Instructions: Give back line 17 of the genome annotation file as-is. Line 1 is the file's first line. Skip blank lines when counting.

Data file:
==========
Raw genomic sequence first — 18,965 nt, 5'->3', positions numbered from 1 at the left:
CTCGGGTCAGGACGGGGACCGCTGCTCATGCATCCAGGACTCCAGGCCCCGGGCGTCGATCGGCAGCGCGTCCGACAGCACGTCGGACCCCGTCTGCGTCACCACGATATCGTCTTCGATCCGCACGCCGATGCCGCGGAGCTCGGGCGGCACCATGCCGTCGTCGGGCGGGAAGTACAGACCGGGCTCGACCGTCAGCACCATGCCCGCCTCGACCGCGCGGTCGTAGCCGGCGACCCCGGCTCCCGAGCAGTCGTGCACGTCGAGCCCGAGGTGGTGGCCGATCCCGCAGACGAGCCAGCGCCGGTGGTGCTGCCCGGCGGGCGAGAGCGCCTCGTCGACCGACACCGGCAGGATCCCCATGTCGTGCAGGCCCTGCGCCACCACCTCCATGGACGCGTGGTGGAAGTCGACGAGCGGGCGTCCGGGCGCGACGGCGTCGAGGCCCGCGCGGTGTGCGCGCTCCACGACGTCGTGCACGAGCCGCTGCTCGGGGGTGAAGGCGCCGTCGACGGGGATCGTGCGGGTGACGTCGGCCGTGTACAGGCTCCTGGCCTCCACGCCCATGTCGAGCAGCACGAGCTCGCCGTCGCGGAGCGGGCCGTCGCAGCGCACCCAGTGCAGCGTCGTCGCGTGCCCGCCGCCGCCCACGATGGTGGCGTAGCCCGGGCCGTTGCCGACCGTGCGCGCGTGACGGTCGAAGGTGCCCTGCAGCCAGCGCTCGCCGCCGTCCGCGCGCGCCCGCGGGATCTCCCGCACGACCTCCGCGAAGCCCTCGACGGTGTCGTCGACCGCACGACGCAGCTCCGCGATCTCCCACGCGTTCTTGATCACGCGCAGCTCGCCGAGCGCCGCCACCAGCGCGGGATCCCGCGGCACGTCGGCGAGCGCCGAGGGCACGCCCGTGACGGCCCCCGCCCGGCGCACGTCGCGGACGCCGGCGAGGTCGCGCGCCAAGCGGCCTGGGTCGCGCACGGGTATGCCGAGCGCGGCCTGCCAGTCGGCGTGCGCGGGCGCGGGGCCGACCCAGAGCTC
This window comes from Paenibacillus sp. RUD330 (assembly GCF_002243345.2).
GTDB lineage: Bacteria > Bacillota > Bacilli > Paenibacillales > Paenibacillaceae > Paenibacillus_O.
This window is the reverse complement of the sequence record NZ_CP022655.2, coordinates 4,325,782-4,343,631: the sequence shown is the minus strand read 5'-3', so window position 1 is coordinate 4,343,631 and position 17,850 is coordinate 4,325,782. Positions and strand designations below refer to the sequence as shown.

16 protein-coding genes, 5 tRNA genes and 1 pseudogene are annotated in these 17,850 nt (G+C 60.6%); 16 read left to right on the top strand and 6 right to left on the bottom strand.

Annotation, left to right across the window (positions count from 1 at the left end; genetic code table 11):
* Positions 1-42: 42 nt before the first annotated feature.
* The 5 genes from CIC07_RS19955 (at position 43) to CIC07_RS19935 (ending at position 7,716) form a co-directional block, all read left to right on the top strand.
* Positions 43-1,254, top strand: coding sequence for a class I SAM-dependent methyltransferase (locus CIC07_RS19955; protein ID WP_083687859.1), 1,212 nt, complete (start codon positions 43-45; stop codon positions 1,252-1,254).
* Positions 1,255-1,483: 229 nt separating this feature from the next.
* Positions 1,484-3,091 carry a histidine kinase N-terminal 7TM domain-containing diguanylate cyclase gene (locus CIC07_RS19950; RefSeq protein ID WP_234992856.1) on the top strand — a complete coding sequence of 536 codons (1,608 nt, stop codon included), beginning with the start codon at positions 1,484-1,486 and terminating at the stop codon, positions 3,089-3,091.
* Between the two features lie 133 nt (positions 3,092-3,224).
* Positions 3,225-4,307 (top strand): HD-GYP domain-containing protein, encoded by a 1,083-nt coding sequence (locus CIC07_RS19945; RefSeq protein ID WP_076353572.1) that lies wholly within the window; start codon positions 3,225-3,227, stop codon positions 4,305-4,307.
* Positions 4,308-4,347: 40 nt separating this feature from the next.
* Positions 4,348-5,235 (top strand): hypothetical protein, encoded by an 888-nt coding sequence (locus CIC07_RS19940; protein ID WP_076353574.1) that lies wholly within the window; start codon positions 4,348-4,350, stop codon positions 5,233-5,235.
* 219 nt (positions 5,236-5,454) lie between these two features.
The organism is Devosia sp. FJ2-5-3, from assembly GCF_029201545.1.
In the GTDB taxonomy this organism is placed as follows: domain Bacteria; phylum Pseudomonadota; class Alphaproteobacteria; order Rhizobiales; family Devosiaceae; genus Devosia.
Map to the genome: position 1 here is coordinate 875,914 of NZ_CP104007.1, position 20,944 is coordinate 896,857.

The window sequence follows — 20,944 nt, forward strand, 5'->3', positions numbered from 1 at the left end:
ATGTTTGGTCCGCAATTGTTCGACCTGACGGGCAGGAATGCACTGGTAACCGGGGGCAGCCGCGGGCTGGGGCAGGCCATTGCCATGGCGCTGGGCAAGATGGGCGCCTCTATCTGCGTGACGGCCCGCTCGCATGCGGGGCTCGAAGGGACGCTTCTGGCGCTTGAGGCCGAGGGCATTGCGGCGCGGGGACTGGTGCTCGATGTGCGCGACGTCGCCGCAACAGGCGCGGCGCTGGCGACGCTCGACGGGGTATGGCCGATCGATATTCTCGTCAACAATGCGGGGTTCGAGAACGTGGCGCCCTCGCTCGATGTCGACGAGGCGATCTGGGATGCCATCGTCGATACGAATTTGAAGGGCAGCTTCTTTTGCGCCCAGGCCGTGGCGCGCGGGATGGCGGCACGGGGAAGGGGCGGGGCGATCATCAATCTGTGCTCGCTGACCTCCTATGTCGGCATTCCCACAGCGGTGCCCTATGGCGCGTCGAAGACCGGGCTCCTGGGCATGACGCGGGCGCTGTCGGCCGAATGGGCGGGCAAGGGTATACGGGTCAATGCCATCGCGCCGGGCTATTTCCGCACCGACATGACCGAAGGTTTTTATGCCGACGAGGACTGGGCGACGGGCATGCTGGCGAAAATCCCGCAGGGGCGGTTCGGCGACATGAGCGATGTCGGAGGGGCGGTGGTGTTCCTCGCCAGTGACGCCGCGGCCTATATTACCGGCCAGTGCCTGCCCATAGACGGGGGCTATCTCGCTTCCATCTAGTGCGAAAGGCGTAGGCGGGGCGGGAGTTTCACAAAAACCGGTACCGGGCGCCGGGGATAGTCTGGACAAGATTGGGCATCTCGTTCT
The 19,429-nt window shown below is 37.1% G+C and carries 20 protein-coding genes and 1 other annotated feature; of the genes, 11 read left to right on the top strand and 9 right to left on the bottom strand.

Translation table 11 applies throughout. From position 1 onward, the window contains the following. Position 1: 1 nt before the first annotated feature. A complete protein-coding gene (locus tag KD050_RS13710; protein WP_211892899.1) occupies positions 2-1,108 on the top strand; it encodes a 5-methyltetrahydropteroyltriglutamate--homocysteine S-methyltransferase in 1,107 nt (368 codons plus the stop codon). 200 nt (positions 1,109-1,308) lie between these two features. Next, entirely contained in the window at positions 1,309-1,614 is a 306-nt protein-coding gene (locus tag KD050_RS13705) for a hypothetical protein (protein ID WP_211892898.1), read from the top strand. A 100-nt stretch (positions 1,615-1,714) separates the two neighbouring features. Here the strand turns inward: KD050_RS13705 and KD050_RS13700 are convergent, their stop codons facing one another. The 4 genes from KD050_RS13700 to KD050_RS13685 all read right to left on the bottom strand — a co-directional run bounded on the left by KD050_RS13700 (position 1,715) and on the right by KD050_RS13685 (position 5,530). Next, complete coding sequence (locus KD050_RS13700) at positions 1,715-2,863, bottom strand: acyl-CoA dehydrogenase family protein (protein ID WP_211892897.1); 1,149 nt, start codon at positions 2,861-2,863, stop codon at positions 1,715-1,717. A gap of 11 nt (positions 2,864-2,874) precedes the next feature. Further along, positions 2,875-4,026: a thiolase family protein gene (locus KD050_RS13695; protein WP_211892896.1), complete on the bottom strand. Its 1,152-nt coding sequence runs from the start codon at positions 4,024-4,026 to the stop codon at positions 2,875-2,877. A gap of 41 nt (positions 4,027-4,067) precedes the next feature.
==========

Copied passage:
* 219 nt (positions 5,236-5,454) lie between these two features.